Nigeria, others charged on seafarers, aircrew COVID-19 vaccination
The International Transport Workers’ Federation (ITF) has called on Nigeria and other countries to prioritise seafarers and aircrew in the ongoing COVID-19 vaccination programmes.
This was contained in the United Nations bodies’ joint statement last week, urging member states to prioritise seafarers and aircrew in the national COVID-19 vaccination programmes.
This comes amidst concerns that lack of inoculation for vessel crews could leave the global supply chains vulnerable. The UN bodies comprise the World Health Organisation (WHO), International Labour Organisation (ILO), International Maritime Organisation (IMO), International Civil Aviation Organisation (ICAO) and the International Organisation for Migration (IOM).
They also recognised the need for an interoperable global system of COVID-19 certificates to allow seafarers to continue to cross borders. This also comes on the heels of warnings by the International Chamber of Shipping (ICS) on vaccination becoming a compulsory requirement for work at sea.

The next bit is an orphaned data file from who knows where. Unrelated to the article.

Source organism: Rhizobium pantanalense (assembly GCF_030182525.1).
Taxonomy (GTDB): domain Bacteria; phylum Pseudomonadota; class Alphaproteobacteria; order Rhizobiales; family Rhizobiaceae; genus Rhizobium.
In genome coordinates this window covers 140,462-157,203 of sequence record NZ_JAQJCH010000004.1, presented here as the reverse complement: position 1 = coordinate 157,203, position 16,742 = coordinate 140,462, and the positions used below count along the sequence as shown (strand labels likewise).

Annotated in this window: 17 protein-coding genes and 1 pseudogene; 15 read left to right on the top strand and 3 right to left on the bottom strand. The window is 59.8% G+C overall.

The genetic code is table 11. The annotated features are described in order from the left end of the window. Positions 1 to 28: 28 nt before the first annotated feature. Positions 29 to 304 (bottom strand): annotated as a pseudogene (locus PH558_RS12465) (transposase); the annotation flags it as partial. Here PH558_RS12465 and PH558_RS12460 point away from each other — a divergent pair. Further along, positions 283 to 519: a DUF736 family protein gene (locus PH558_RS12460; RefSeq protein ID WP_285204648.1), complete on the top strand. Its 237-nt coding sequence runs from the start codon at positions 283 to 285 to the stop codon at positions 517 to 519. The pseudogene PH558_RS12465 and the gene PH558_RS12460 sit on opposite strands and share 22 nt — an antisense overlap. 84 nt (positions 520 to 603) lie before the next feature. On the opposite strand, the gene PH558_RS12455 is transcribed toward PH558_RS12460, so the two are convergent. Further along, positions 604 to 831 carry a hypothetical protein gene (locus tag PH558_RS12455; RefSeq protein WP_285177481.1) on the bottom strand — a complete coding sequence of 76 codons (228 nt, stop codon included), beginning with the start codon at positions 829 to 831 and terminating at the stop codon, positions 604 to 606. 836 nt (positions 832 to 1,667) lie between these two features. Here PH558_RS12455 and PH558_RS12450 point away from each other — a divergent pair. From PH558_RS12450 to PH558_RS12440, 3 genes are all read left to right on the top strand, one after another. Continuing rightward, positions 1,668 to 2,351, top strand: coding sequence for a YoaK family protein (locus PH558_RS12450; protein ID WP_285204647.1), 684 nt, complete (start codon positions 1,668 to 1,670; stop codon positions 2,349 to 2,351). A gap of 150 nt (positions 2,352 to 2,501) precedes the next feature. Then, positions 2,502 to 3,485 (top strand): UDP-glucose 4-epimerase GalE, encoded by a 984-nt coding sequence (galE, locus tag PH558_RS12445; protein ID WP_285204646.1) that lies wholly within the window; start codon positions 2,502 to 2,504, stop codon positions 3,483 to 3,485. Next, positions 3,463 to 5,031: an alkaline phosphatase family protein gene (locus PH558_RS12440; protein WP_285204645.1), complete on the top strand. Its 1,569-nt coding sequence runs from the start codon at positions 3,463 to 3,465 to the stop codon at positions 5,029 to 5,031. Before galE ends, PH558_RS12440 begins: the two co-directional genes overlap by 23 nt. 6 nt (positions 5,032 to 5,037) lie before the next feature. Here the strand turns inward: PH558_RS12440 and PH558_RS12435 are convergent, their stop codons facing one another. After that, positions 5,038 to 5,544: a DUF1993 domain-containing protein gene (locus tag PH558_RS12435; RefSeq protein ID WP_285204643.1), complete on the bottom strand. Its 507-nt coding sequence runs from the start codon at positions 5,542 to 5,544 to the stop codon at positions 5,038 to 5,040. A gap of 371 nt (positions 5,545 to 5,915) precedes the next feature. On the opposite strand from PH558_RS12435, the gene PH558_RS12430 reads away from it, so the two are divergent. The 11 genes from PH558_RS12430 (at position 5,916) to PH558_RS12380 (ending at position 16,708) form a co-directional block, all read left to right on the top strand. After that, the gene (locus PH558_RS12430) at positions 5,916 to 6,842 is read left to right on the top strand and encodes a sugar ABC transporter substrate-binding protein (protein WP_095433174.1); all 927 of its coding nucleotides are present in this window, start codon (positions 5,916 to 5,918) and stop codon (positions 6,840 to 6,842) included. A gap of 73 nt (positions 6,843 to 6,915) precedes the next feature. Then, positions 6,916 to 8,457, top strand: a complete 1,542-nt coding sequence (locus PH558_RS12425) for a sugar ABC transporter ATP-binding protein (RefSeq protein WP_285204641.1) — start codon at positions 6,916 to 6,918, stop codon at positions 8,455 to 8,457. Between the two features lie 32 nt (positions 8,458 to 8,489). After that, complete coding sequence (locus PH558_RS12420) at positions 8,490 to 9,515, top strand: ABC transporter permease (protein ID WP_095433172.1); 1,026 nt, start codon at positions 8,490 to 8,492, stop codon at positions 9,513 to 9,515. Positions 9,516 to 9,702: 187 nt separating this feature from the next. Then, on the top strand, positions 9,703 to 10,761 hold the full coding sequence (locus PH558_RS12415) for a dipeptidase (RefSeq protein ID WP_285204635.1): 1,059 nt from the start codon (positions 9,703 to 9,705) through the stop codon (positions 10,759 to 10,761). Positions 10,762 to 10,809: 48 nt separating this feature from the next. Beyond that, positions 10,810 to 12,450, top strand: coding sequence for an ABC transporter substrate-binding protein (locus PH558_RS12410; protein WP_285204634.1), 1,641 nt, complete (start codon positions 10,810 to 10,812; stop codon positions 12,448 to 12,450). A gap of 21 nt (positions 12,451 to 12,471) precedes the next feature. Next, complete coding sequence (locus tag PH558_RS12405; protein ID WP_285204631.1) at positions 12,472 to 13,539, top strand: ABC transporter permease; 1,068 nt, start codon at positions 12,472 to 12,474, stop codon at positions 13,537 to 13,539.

The Secretary-General of ITF, Stephen Cotton, in a statement, said the COVID-19 and its impacts have been felt more acutely by transport workers and their families.
Cotton said while the transport workers have sacrificed so much for people to survive and as well keep the world moving, it is time to recognised and prioritise them in the COVID-19 vaccination programme.
Also, the immediate past president, Nigeria Merchant Navy Officers and Water Transport Senior Staff Association (NMNO/WTSSA), Matthew Alalade, charged the Nigerian Ports Authority (NPA) and Nigerian Maritime Administration and Safety Agency, (NIMASA) to ensure soft landing for seafarers to access the COVID-19 vaccine without bottlenecks.
He said the port health offices should be reactivated to administer the COVID-19 vaccine to seafarers with their discharge papers before they go on board.
He said electronic self-registration for the COVID-19 vaccination as stipulated by the Lagos State government as prerequisite for accessing the vaccine is cumbersome, adding that seafarers should not be made to go through that process.
Alalade said the electronic protocols of getting access to vaccination should not arise on the part of seafarers, noting that the United States took the vaccination programme to seafarers and dockworkers at its busiest seaport complex.
He warned that the nation’s seafarers might be barred from entering other countries, just as the ICS said it was creating a ‘perfect storm’ for ship owners, who may be forced to cancel voyages if crew members are not vaccinated.
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